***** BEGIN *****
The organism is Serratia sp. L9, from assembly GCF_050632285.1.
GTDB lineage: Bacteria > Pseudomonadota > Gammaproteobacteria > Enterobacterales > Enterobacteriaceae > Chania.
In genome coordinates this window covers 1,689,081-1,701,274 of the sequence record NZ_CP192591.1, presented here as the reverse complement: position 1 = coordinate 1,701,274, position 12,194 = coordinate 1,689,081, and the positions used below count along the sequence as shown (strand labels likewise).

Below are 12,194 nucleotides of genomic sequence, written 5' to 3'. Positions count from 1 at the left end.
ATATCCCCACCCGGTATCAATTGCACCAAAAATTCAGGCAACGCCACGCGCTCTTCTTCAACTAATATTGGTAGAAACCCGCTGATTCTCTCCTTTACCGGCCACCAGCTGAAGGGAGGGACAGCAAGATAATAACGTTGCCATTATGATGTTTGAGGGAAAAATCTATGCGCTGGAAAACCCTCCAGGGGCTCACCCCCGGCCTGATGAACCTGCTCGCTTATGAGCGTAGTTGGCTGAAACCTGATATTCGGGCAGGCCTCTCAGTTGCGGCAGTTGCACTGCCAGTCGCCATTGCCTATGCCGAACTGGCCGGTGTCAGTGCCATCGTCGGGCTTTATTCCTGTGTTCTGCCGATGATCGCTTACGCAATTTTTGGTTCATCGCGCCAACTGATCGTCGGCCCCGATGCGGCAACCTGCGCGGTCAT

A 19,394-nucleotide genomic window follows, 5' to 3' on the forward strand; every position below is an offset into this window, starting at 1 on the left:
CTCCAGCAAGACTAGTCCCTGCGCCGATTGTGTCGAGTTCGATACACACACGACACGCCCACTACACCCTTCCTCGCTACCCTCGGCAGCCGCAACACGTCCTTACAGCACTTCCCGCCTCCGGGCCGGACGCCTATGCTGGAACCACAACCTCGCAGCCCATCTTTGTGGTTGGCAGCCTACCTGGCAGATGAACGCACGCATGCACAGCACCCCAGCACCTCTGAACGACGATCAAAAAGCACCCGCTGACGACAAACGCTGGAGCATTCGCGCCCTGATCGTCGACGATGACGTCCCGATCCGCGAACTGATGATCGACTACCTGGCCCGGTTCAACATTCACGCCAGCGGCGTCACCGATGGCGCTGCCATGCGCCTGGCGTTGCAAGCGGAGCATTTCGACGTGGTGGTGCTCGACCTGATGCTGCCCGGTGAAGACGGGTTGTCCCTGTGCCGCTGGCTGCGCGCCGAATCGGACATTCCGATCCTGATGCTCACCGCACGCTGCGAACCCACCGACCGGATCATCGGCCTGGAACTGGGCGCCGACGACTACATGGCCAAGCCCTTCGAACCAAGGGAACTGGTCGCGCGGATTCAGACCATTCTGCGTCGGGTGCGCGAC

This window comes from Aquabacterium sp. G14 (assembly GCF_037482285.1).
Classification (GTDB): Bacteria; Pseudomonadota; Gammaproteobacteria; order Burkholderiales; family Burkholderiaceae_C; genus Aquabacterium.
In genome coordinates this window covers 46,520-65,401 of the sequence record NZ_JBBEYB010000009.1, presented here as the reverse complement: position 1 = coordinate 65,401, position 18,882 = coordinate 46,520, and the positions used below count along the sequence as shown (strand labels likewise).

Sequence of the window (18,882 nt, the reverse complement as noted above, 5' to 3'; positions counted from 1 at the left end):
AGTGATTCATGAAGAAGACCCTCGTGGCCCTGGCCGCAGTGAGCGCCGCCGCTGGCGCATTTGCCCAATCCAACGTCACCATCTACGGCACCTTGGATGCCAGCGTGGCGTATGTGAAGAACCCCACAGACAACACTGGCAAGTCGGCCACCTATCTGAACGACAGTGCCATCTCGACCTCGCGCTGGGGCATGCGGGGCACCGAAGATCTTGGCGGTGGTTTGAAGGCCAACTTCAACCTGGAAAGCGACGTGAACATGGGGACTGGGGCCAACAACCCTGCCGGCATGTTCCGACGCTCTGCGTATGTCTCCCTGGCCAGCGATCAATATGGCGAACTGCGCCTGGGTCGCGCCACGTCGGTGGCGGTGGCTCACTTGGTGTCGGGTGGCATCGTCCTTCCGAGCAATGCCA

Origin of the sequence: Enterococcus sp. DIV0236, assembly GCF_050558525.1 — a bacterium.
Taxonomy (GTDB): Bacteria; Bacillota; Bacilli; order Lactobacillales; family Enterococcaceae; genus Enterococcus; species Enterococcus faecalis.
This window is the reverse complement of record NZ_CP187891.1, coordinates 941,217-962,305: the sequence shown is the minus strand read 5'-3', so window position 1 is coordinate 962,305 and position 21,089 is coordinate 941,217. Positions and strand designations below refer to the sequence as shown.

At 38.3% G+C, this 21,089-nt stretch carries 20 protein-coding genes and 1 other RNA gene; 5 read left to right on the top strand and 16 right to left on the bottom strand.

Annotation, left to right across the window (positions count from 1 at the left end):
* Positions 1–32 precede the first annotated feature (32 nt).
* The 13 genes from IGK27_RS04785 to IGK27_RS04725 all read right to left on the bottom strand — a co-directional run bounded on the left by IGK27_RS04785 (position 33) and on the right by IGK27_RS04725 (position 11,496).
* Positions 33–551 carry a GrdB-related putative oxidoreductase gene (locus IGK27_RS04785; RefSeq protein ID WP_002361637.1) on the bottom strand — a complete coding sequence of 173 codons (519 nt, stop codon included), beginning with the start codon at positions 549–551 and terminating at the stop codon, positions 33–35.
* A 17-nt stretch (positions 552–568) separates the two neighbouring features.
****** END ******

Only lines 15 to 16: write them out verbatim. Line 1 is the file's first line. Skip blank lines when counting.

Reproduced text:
This window is the reverse complement of record NZ_CP187891.1, coordinates 941,217-962,305: the sequence shown is the minus strand read 5'-3', so window position 1 is coordinate 962,305 and position 21,089 is coordinate 941,217. Positions and strand designations below refer to the sequence as shown.

At 38.3% G+C, this 21,089-nt stretch carries 20 protein-coding genes and 1 other RNA gene; 5 read left to right on the top strand and 16 right to left on the bottom strand.